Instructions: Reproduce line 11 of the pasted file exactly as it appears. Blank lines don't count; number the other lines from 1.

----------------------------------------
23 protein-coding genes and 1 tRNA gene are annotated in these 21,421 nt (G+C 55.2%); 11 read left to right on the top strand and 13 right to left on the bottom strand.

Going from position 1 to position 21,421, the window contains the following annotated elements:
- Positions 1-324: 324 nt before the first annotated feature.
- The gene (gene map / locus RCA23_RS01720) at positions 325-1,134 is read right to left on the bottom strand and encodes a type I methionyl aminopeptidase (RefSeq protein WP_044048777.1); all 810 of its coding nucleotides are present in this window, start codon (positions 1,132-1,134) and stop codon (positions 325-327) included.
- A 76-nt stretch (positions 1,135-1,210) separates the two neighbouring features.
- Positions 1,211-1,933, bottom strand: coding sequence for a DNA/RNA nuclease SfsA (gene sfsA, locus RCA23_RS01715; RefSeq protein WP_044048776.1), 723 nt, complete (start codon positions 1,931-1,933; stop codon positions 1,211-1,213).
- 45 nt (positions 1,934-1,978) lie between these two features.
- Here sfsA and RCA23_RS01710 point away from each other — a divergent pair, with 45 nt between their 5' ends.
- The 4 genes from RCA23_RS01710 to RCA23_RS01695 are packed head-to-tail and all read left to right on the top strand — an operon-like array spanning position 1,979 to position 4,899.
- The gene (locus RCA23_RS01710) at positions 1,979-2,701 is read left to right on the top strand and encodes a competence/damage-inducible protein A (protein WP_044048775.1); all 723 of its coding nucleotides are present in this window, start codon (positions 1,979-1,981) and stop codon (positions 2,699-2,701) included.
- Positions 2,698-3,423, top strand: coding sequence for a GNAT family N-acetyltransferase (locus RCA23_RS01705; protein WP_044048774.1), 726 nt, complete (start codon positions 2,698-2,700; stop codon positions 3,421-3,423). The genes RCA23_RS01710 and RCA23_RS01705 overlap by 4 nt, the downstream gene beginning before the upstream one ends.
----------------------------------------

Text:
- Positions 2,698-3,423, top strand: coding sequence for a GNAT family N-acetyltransferase (locus RCA23_RS01705; protein WP_044048774.1), 726 nt, complete (start codon positions 2,698-2,700; stop codon positions 3,421-3,423). The genes RCA23_RS01710 and RCA23_RS01705 overlap by 4 nt, the downstream gene beginning before the upstream one ends.